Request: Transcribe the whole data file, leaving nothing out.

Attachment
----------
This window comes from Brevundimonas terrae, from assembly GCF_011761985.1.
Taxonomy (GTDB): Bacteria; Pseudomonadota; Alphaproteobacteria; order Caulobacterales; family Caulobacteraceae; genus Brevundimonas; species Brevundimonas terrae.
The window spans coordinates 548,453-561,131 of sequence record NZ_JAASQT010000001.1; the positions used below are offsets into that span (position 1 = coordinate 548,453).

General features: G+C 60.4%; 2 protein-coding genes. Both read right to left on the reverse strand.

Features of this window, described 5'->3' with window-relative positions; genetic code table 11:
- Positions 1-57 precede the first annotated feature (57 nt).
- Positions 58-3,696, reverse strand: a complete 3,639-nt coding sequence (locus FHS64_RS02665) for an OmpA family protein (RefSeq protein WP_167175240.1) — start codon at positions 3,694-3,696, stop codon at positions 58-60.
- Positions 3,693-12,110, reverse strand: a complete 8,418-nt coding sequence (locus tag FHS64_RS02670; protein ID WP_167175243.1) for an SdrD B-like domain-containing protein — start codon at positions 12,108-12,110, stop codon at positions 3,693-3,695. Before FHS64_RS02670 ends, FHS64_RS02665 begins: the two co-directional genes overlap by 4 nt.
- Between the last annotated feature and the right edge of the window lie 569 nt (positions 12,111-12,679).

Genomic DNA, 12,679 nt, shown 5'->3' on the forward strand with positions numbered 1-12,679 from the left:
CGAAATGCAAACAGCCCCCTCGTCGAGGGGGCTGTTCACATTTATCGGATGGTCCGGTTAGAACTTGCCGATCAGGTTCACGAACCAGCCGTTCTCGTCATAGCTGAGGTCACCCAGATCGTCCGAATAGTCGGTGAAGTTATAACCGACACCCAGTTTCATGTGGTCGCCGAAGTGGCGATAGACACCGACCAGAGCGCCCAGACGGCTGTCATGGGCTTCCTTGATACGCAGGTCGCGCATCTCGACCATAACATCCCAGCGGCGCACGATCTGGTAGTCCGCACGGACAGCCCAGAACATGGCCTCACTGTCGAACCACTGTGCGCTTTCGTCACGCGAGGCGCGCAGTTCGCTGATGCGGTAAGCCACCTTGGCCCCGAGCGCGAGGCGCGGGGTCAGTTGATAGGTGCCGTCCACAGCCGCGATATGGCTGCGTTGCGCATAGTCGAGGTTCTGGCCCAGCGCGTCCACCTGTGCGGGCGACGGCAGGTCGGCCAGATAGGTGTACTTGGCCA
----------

This window comes from Brevundimonas terrae, from assembly GCF_011761985.1.
Taxonomy (GTDB): Bacteria; Pseudomonadota; Alphaproteobacteria; order Caulobacterales; family Caulobacteraceae; genus Brevundimonas; species Brevundimonas terrae.
The window spans coordinates 548,453-561,131 of sequence record NZ_JAASQT010000001.1; the positions used below are offsets into that span (position 1 = coordinate 548,453).

General features: G+C 60.4%; 2 protein-coding genes. Both read right to left on the reverse strand.

Features of this window, described 5'->3' with window-relative positions; genetic code table 11:
- Positions 1-57 precede the first annotated feature (57 nt).
- Positions 58-3,696, reverse strand: a complete 3,639-nt coding sequence (locus FHS64_RS02665) for an OmpA family protein (RefSeq protein WP_167175240.1) — start codon at positions 3,694-3,696, stop codon at positions 58-60.
- Positions 3,693-12,110, reverse strand: a complete 8,418-nt coding sequence (locus tag FHS64_RS02670; protein ID WP_167175243.1) for an SdrD B-like domain-containing protein — start codon at positions 12,108-12,110, stop codon at positions 3,693-3,695. Before FHS64_RS02670 ends, FHS64_RS02665 begins: the two co-directional genes overlap by 4 nt.
- Between the last annotated feature and the right edge of the window lie 569 nt (positions 12,111-12,679).

Genomic DNA, 12,679 nt, shown 5'->3' on the forward strand with positions numbered 1-12,679 from the left:
CGAAATGCAAACAGCCCCCTCGTCGAGGGGGCTGTTCACATTTATCGGATGGTCCGGTTAGAACTTGCCGATCAGGTTCACGAACCAGCCGTTCTCGTCATAGCTGAGGTCACCCAGATCGTCCGAATAGTCGGTGAAGTTATAACCGACACCCAGTTTCATGTGGTCGCCGAAGTGGCGATAGACACCGACCAGAGCGCCCAGACGGCTGTCATGGGCTTCCTTGATACGCAGGTCGCGCATCTCGACCATAACATCCCAGCGGCGCACGATCTGGTAGTCCGCACGGACAGCCCAGAACATGGCCTCACTGTCGAACCACTGTGCGCTTTCGTCACGCGAGGCGCGCAGTTCGCTGATGCGGTAAGCCACCTTGGCCCCGAGCGCGAGGCGCGGGGTCAGTTGATAGGTGCCGTCCACAGCCGCGATATGGCTGCGTTGCGCATAGTCGAGGTTCTGGCCCAGCGCGTCCACCTGTGCGGGCGACGGCAGGTCGGCCAGATAGGTGTACTTGGCCA